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Making Your Recruiting Organization Mobile-Ready

by
Lance Haun
Jan 16, 2013, 8:00 am ET

I lived without my smartphone for a whole week once. It was brutal.

I told that with a straight-face to a friend while my wife sat adjacent to me, violently rolling her eyes. It shouldn’t be news now that smartphone use is big (and is getting bigger). In late 2012, estimates pegged the number at over a billion smartphones with that number doubling by 2015.

If you’re a smartphone user, you’ve probably increased your reliance on the device steadily. I now expect my device to do everything but poach my morning eggs.

When you send an applicant or someone in your talent community or on your mailing list a notice of a new job, what are they going to see when they click through on their mobile device? Will they be able to do anything with it? And if you’re not there, how do you start and what does an optimal solution look like?

That’s what the mobile talent acquisition platform iMomentous has tried to define in its latest research on the subject. “As mobile technology continues to play an increasing role in both personal and professional activities, the companies that neglect to include mobile in their recruiting and talent management processes will be at a serious disadvantage,” said Ed Newman, vice president of Strategy for iMomentous, in a statement that was released with the report.

It advocates a four pronged approach to making your recruiting mobile-enabled:

  1. Optimize your content — All of the content on your career site should be able to be read on a mobile device. If you send out links in your e-mails to candidates, you need to make sure that the system auto-detects the device so that it can serve the proper page.  
  2. Connect with your visitors — Whether through SMS messaging, mobile advertising, or even cutting-edge ideas like gamification, people spending more time on their mobile devices means that if you advertise jobs, you need to be there too.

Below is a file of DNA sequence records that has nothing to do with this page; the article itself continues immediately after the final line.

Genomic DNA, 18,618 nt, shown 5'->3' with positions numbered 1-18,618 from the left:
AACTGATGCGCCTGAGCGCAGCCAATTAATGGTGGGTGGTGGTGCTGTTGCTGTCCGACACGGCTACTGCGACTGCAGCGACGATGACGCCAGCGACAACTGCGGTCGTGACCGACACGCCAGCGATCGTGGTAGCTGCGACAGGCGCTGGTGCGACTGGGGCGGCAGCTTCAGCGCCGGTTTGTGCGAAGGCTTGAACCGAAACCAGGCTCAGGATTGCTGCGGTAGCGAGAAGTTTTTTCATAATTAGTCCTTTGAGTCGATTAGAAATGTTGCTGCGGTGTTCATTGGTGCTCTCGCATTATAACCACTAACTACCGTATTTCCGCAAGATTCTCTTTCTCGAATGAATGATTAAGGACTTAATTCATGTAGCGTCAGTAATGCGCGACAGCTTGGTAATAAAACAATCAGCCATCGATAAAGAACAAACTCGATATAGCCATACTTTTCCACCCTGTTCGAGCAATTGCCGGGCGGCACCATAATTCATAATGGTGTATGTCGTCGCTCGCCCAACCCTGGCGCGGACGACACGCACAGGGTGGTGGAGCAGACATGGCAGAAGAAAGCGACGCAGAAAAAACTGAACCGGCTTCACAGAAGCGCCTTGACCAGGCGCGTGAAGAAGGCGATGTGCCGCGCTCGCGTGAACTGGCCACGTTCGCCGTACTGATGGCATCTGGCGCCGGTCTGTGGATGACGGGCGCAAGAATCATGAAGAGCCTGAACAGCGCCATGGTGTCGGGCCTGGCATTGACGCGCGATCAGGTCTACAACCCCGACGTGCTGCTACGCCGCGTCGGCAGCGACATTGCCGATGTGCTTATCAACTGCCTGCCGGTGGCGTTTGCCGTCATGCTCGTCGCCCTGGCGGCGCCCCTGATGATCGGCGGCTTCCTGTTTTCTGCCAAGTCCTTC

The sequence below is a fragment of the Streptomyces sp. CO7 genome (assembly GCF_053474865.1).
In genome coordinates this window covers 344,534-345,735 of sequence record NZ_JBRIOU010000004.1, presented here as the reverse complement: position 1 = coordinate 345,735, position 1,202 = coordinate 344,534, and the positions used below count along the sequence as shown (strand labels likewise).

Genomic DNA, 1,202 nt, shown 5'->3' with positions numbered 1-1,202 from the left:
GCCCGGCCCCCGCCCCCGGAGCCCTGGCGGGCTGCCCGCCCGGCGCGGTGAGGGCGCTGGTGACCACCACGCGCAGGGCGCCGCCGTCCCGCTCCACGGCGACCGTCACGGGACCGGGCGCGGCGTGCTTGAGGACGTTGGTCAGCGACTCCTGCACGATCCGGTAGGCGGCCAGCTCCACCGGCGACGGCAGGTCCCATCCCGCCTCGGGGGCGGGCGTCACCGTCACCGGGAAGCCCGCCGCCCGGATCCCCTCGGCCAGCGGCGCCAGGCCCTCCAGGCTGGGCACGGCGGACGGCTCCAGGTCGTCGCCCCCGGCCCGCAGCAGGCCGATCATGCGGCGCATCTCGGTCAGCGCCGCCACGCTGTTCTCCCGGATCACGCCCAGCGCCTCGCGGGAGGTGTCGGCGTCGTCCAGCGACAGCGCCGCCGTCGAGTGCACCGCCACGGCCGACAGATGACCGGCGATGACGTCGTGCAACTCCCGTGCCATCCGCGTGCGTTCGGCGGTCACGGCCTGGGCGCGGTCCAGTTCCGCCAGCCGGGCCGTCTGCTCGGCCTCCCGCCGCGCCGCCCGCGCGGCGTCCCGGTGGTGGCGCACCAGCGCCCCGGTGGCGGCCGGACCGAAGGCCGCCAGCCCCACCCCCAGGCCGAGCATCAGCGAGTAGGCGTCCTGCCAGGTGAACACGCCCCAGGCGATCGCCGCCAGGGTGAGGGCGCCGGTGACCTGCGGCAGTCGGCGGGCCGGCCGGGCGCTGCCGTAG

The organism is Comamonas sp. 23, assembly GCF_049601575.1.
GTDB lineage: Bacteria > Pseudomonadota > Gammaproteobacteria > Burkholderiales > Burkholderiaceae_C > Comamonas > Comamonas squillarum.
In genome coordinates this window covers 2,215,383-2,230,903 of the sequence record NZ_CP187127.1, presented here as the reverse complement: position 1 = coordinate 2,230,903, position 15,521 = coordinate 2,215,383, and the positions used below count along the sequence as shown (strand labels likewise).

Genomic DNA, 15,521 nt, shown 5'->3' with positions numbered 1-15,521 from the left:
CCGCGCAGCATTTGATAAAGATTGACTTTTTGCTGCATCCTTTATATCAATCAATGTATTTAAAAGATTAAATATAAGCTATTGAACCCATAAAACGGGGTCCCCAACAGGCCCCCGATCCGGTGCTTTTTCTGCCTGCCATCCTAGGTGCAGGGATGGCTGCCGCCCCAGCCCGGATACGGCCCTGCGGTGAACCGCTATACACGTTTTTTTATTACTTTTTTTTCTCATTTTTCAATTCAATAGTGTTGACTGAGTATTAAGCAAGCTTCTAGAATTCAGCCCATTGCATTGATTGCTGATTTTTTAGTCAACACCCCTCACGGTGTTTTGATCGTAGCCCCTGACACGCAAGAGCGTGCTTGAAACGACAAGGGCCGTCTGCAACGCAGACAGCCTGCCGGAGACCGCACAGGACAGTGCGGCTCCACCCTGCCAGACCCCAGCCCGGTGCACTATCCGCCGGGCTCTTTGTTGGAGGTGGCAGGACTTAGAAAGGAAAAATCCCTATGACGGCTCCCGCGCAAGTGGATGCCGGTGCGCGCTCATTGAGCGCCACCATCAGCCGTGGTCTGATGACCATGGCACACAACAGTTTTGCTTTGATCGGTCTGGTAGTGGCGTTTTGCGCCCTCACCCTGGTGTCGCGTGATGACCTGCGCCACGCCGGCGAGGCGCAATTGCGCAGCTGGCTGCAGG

3. Engage using a native app — Native apps shouldn’t be just a replication of your jobs site; it should be an application that is valuable in engaging users with push notifications and additional functionality that can create a talent community.
  4. Integrate technology structure – Making sure that redirects work properly, that the ATS feeds jobs into the mobile site, and that it can take applications from there are hurdles that can’t be underestimated.

If that sounds a little heavy for your organization, especially if you are still trying to get to any mobile presence (and many companies are), it recommends you start with something small and work up from there. For example, you can have a mobile-friendly landing page that can take an e-mail address or phone number for SMS and some areas of interest.

You can download the full report as well as participate in a webinar on the subject next month. Other recent reports on this topic include one from Simply Hired.

This article is provided for informational purposes only and is not intended to offer specific legal advice. You should consult your legal counsel regarding any threatened or pending litigation.

  1. Lexie Forman-Ortiz

    “If you’re a smartphone user, you’ve probably increased your reliance on the device steadily.”

    It’s true that mobile technology is an integral part of our lives, both business and personal. At SmartRecruiters we’ve introduced mobile career-sites available to all of our customers.

    Here’s an article with tips to leverage your mobile recruiting strategy:
    http://www.smartrecruiters.com/static/blog/easy-tips-to-leverage-mobile-recruiting/

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